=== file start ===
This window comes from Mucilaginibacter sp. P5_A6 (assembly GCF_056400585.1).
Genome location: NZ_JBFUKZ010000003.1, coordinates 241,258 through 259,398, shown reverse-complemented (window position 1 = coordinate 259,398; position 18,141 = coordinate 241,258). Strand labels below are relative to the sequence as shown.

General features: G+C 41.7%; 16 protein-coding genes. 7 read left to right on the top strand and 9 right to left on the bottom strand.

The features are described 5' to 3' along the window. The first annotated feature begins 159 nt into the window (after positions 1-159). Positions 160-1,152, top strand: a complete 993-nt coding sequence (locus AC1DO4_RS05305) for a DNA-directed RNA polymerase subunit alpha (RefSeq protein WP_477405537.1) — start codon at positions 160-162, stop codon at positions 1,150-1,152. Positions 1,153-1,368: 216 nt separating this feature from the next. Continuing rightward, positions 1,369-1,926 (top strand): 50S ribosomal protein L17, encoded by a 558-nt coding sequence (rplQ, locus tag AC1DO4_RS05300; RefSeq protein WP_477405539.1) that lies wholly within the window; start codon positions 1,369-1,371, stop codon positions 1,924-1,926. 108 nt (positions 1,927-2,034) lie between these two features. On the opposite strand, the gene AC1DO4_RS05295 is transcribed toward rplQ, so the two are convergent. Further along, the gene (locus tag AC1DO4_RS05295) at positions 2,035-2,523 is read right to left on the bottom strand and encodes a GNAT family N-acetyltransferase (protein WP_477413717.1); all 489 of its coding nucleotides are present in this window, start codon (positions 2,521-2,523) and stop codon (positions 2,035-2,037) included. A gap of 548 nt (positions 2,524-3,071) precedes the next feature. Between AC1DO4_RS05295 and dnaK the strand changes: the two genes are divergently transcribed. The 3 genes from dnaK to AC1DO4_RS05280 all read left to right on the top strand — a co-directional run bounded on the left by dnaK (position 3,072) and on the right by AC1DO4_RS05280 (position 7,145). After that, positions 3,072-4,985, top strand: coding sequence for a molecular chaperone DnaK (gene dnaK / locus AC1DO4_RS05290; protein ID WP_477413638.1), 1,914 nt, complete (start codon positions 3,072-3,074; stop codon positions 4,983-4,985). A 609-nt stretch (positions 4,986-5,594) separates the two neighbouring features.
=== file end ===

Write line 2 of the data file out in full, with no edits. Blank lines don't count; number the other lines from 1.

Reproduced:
Genome location: NZ_JBFUKZ010000003.1, coordinates 241,258 through 259,398, shown reverse-complemented (window position 1 = coordinate 259,398; position 18,141 = coordinate 241,258). Strand labels below are relative to the sequence as shown.